You could, for example, include all assessments tagged for a given department, but exclude assessments tagged for certain roles.

Finally, if you’re curious about the context name ‘Free trial’, it’s one way to experiment with the mini version of the Agendashift values-based delivery assessment for free. You can sign up here.


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New feature: cross-referencing prompts across templates

Disturbed night, so a quick new feature coded before breakfast:

Screenshot 2017-03-08 13.25.43

This excerpt shows some of the results from the collaboration and customer focus categories of a survey based on the Agendashift Values-based delivery assessment, but displayed using a so-called ‘pathway’ template.

We have long found that people respond very well to the values-based organisation of the assessment, with category headings of Transparency, Balance, Collaboration, Customer focusFlow, Leadership. Experience forces us to admit however that a plan based on these values isn’t very compelling. Where do you start? Conversely, whilst a narrative arc makes for a much more compelling plan, it would feel strange for an assessment. Hence the very useful trick (a few months old now) of being able switch templates when the time comes to work with the results.

This week’s little enhancement is to display the original index numbers of the prompts – the 3.3, 4.1, and so on in the example  – in the reorganised results. This means that in workshops, we can generate outputs against either (or both) sets of results and still maintain traceability. This in turn makes it easier to reuse the products of the Exploration session (which includes the survey debrief) in the Mapping session. Slick!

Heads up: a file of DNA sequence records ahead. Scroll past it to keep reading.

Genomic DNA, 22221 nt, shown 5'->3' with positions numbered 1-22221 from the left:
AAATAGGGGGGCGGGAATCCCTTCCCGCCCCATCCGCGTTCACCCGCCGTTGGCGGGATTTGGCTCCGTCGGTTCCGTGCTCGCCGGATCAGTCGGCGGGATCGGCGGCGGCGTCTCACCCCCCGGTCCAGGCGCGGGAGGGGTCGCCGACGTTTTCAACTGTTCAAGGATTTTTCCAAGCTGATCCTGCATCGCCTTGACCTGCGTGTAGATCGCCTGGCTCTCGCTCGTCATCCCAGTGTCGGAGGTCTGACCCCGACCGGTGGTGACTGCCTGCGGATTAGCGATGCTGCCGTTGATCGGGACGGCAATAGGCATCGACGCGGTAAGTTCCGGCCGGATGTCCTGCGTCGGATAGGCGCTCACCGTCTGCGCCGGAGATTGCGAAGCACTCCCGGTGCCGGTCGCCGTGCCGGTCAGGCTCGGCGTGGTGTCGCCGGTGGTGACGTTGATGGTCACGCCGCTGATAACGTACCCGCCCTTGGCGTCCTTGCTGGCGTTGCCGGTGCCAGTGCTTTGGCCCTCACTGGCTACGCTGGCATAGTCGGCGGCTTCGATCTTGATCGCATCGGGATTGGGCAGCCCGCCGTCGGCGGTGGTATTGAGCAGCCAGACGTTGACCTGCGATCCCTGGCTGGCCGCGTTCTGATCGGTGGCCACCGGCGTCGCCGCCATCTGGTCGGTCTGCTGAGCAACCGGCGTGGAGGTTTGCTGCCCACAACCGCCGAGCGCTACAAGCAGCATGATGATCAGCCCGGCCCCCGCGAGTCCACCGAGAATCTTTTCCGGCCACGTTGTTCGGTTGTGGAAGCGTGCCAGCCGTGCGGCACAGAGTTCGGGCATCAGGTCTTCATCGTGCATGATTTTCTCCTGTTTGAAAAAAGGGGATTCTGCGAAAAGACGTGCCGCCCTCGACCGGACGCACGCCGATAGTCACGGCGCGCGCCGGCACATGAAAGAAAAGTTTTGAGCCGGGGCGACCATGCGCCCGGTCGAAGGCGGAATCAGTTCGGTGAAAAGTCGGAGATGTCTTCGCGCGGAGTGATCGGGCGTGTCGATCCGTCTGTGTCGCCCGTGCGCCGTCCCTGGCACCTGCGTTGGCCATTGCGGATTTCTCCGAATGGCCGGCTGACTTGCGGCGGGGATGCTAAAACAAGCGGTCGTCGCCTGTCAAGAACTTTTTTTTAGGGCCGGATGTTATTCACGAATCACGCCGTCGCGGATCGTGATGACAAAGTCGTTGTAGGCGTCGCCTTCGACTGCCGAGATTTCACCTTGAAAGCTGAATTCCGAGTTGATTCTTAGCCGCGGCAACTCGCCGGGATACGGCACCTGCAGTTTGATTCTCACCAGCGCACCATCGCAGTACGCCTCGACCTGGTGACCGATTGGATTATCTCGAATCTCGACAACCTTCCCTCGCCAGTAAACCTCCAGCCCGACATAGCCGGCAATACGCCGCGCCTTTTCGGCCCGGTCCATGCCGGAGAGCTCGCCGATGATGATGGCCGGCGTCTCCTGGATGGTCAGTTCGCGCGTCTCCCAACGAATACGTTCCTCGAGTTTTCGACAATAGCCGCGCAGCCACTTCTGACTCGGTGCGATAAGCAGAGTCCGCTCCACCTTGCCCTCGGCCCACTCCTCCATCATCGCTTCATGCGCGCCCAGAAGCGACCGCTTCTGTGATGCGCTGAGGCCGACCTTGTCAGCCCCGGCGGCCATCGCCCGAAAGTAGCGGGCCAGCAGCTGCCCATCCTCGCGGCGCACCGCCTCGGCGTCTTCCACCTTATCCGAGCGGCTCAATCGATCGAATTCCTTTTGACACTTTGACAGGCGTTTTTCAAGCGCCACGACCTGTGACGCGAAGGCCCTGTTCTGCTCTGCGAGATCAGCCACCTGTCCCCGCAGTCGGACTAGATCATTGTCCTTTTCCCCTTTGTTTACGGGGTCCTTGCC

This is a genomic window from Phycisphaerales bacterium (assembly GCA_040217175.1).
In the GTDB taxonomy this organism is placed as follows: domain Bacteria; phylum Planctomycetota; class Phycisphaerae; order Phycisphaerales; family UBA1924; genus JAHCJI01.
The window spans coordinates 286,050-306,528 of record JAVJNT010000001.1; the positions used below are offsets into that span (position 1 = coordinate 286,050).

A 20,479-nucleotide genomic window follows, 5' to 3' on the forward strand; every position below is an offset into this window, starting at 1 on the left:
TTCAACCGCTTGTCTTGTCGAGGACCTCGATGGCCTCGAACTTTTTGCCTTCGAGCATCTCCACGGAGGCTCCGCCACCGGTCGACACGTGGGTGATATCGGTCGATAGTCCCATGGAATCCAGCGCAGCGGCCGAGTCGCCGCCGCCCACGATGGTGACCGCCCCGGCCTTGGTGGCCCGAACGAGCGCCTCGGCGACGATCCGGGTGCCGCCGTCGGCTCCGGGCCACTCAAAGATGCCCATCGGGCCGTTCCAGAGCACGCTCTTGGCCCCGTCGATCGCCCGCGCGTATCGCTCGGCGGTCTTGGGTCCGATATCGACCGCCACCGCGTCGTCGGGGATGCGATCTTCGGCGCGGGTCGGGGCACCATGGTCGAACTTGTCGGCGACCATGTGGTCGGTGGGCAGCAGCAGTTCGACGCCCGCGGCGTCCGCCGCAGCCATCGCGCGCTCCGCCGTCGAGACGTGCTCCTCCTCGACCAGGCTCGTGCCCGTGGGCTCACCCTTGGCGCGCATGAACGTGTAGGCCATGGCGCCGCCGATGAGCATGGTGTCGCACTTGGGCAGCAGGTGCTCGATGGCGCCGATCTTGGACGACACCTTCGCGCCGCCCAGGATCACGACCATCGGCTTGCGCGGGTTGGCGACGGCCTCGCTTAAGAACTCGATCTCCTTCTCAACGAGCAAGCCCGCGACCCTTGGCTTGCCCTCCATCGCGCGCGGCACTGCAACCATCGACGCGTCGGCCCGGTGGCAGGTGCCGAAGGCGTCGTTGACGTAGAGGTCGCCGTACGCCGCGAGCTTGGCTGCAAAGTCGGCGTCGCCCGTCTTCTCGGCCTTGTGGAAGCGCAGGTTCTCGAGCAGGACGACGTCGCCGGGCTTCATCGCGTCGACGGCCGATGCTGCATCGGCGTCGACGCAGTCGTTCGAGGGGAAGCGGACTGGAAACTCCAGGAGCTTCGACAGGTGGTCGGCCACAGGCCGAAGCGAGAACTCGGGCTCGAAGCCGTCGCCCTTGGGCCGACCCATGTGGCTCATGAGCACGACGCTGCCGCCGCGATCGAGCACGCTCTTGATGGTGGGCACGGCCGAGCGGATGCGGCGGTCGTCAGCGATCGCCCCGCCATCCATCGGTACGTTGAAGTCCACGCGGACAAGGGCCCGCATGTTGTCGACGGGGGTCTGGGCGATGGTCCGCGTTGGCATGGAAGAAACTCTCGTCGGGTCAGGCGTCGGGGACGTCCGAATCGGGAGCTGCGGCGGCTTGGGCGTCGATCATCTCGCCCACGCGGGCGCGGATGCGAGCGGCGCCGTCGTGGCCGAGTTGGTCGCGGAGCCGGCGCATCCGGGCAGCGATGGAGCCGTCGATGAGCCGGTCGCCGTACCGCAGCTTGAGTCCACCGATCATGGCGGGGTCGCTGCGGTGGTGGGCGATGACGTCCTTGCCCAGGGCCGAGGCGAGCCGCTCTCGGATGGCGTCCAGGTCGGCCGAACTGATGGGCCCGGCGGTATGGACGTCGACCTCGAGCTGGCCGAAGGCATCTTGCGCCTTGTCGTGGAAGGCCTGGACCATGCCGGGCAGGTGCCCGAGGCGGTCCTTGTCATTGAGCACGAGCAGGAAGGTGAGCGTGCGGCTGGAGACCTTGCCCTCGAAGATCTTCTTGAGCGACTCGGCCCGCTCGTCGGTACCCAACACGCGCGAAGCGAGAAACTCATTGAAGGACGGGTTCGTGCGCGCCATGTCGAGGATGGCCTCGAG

Want to try this for yourself? Some options:


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Explaining Agendashift’s “sliders”

I often get asked how this visualisation works, and in particular what the blue and darker grey bars do. “They’re just a measure of spread” is the quick answer. A longer answer is that their calculations can be inferred from other clues in the UI – not 100% helpful!

screenshot-2016-11-09-10-31-28

Each of the scores – 2.7, 2.9, and 3.4 in this example – is an interquartile mean, sometimes IQM or midmean. To calculate one of these, we take all the relevant scores, sort them, discard the top and bottom quartiles (and along with them any outliers), and calculate the mean of the remaining data points. It is described as a robust statistic, one that is not easily influenced by errors.

Looking at prompt 4.1 in the picture, we can say informally that the “average of the middle half” of the scores given to this prompt is 2.7 (on a scale of 1 to 4). We might guess that the majority answers lie between 2 and 3, with more 3’s than 2’s. Not “nailing it” yet, but “getting there”.

The calculations for the bars are very similar, but here we do want to be influenced by the extremes. The left and right ends of the darker grey bars show the mean of the bottom and top quartiles respectively, the most extreme answers at the low and high ends of the scale. Notice that for prompts 4.2 and 4.3, these bars extend all the way to the right. At a glance, we know that at least a quarter of the scores here were 4’s (since their mean is 4, and there can be no scores higher than 4).

The blue bars are also influenced by extremes, but moderated by more typical scores. The left and right ends here show the mean of the bottom and top halves respectively. Looking at prompt 4.3, we can infer that nearly half the scores here were 4’s. Awesome!